Competition (or the process of competing) itself is not costless, a reality made obvious by the fact that we have accepted regulated "monopoly" in the electric utility sector as a means of capturing the scale economies characterizing an industry with very large fixed costs. (Whether the system of rate regulation yields net improvement in resource allocation is an interesting question outside the scope of the discussion here.) Fewer competitors rather than more may advance the interests of consumers if that condition yields resource savings, a reality that the FTC discussion paper simply ignores. The issue relevant for policy analysis is the extent to which public policies and other parameters tend to foster allocational outcomes consistent with the aggregate goal of maximizing the value of the consumption basket, which is very different from a narrow focus on "competition" in a single economic sector, or in the context of the FTC discussion paper, the solar PV subsector of the electric power industry.
As just noted, the net metering system engenders a cross-subsidy to solar PV customers from other power consumers. It is obvious that traditional rate-of-return regulation of electric utilities inexorably must yield many cross-subsidies among numerous consumer classes. The definition and measurement of those cross-subsidies are difficult; an effort to adjust regulated power rates so as to reduce most of them would be unworkable. That is why the implicit stance in the FTC discussion paper is as follows: Regulation of the electric utility sector tends to ignore all these other cross-subsidies. Why should we worry more about those created by the net metering system?
Answer: There is no good reason to impose yet another large cross-subsidy upon this market, in particular given that no reasonable policy goals are furthered by the net metering system of credits for solar PV systems.
The purported environmental advantages of solar PV (and other renewables) are an illusion. The (regulated) costs of conventional power in the U.S. include the costs of effluent controls and other environmental policies. Such environmental effects therefore are internalized at an efficient level, unless one argues that the allowed levels of such pollutants (whether per megawatt-hour or in total) are too high, in which case the appropriate policy would be to reduce the allowed levels of emissions. Subsidies for "clean" power are an inefficient response, and in any event the argument that solar PV electricity and other such renewables as wind power are "clean" is deeply problematic, as the production of solar PV cells carries its own set of adverse environmental effects, whether publicized or not and whether domestic or foreign.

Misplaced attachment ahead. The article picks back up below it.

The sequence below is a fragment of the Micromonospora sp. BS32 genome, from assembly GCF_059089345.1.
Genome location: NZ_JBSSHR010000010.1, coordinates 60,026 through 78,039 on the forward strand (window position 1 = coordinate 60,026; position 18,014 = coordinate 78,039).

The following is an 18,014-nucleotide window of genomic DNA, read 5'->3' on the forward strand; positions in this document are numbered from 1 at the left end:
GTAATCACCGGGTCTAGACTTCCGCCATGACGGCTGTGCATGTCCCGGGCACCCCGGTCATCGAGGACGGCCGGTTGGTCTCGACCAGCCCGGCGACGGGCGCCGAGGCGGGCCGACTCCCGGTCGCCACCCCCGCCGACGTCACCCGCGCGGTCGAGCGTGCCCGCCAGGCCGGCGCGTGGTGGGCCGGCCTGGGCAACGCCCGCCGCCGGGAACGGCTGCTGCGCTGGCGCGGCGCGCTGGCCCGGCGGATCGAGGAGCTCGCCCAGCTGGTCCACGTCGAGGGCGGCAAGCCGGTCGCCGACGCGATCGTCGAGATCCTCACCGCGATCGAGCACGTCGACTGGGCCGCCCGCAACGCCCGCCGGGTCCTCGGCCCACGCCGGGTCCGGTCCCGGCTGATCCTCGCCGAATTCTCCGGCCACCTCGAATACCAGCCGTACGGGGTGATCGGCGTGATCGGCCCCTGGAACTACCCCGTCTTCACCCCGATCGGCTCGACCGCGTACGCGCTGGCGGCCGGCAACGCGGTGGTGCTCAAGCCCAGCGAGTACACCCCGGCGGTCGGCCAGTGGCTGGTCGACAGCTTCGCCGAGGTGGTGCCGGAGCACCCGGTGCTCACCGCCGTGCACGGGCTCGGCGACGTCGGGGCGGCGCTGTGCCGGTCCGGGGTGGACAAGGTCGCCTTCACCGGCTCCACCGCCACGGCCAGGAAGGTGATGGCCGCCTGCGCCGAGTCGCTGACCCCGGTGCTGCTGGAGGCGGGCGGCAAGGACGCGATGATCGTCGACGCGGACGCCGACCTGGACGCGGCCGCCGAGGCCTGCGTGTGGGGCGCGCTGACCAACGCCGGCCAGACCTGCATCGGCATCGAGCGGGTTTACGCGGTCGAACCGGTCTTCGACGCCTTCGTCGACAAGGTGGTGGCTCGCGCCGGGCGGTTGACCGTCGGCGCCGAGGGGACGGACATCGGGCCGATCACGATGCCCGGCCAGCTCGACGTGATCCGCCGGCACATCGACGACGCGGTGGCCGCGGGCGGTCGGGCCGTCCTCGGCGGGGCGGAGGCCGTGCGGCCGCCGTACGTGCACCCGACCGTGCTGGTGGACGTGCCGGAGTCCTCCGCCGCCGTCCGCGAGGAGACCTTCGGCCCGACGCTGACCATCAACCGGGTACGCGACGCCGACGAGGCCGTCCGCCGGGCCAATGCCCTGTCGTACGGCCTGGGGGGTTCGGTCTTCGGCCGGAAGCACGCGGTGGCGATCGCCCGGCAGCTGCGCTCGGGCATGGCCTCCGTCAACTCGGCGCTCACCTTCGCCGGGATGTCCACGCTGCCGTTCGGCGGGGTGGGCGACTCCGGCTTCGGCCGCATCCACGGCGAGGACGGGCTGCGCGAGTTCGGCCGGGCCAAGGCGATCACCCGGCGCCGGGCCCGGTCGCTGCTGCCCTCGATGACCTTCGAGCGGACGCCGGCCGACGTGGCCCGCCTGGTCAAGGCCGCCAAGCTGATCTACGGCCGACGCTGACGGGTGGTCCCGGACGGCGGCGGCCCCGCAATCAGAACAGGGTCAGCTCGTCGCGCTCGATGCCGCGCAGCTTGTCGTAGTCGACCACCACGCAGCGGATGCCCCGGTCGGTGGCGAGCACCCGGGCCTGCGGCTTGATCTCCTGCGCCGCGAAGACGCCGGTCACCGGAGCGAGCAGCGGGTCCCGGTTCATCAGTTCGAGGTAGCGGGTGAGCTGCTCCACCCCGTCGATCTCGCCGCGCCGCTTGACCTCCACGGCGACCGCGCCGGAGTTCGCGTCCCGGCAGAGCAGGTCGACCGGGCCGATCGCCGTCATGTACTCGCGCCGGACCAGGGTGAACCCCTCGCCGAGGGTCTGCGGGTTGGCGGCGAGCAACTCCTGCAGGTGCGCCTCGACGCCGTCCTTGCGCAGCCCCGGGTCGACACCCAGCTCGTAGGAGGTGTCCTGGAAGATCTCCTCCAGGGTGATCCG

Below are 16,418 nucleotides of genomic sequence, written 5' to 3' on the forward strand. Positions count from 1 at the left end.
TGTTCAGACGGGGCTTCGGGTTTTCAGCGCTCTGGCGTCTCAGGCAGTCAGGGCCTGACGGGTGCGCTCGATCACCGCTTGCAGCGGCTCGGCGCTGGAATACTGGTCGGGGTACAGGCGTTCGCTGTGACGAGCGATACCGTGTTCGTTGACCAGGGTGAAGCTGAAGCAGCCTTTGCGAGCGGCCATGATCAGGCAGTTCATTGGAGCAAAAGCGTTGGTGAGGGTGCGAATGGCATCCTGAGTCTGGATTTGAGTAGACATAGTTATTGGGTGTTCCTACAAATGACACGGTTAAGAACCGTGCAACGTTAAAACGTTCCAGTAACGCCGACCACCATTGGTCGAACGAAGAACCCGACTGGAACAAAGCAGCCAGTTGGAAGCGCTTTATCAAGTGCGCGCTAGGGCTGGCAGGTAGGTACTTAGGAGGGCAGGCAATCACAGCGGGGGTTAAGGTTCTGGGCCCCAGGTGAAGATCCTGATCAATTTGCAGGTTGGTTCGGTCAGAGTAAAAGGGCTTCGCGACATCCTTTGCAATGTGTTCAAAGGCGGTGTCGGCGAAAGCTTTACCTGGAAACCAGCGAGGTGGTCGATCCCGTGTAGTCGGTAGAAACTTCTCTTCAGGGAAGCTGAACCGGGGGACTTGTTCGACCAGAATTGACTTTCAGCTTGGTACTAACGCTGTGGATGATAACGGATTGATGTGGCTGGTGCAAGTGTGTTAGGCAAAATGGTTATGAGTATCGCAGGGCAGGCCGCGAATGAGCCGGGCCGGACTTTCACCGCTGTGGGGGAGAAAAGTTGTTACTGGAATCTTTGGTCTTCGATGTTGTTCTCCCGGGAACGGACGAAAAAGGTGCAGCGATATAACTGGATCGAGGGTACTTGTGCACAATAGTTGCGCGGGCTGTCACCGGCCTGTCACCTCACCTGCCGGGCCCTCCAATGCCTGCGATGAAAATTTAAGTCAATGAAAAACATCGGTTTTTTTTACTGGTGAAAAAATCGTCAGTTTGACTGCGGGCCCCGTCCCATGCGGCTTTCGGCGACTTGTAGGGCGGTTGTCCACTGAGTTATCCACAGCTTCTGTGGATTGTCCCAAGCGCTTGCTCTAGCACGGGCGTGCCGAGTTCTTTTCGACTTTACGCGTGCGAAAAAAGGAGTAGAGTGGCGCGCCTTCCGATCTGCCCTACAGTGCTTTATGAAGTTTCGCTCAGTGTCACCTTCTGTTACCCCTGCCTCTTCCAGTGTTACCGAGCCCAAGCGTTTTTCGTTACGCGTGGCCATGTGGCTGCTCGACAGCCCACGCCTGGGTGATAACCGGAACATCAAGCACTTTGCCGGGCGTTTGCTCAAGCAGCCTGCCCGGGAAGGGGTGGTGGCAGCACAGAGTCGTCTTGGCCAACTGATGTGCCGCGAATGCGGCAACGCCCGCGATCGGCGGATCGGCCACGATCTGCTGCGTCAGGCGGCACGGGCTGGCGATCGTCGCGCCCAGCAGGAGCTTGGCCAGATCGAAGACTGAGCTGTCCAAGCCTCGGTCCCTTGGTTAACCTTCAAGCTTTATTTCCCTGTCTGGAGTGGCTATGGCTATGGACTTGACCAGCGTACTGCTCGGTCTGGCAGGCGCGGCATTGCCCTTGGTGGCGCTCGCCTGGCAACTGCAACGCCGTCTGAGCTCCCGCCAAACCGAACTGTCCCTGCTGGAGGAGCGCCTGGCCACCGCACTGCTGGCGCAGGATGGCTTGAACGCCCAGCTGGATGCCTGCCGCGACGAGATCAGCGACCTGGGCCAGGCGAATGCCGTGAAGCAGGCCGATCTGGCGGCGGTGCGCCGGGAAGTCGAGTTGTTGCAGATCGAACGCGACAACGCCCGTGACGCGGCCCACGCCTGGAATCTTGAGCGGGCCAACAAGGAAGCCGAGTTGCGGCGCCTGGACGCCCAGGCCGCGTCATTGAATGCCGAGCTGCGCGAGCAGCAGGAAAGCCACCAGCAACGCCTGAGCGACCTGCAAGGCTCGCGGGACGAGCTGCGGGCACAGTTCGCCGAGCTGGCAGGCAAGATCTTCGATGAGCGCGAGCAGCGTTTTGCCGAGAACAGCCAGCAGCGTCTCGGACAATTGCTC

Even in terms of conventional ("criteria") pollutants and greenhouse gas emissions (if we assume that latter to be "pollutants," a deeply problematic assumption), it is far from clear that such renewable generation as solar PV is beneficial on net. This is because of the fundamental unreliability of such generation, which means that conventional backup capacity must be cycled up and down, depending upon whether the renewable power is available at a given moment, so as to preserve system reliability. This necessarily reduces the operating efficiency of the conventional units, and increases their emissions per unit of output. A recent engineering study of Colorado and Texas found that aggregate emissions increased as the market shares of renewables rose.
The FTC reference to "carbon-based sources of electricity" as an environmental justification for net metering payments is incorrect for an additional reason. Whatever one believes about the underlying climate science or evidence, the effect on temperatures in the year 2100 of a large-scale shift of power production from conventional generation to renewables generally, or a fortiori to solar PV in particular, would be too small to measure. The entire Climate Action Plan of the Obama administration, under assumptions highly favorable to the regulatory actions, will reduce those temperatures by fifteen one-thousandths of a degree, as estimated by the the Environment Protection Agency's (EPA) own climate model. Artificially high electricity costs imposed so as to achieve environmental benefits approximating zero cannot be justified in terms of standard benefit/cost analysis.
With respect to consumer protection, the discussion in the FTC discussion paper on consumer information and related issues is incorrect. In order to achieve efficient outcomes, not all or even many consumers have to be well-informed. It is necessary only that some consumers on the margin be well-informed so as to engender efficiency in pricing and other parameters. This is true even for an unregulated "monopolist." Note that this is not a "wisdom of crowds" argument; instead, it summarizes the reality that it is behavior on the margin that drives investment, production and price decisions.
The FTC discussion paper fails to note also the obvious problem of an underutilization of existing capital investment ("stranded assets"), and over time a reduction in the size of the lower-cost regulated sector potentially to be yielded by the net metering price system. It might be the case that the PV solar market is too small to have either or both of those effects, but that is an empirical question that should be addressed rather than assumed away.
Back to first principles: The efficient net metering price is zero because solar PV electricity is too costly to be competitive; it survives only because it is subsidized heavily in ways both explicit and implicit. Consumers as a class should not be forced to pay for inefficiently expensive electricity; the discussion of the efficient net metering price in the FTC discussion paper is incorrect because it fails to recognize this larger economic parameter.
The FTC has no direct jurisdiction over power rates. And so why has it decided to address the net metering question, one that state regulators are fully capable of confronting? It is not difficult to surmise that the political forces demanding an expansion of subsidies for inefficient electricity are on a roll, and the FTC would like a piece of the action in terms of policy authority. Anyone who believes that the federal bureaucracy is not an interest group should take note.
Zycher is the John G. Searle Scholar at the American Enterprise Institute.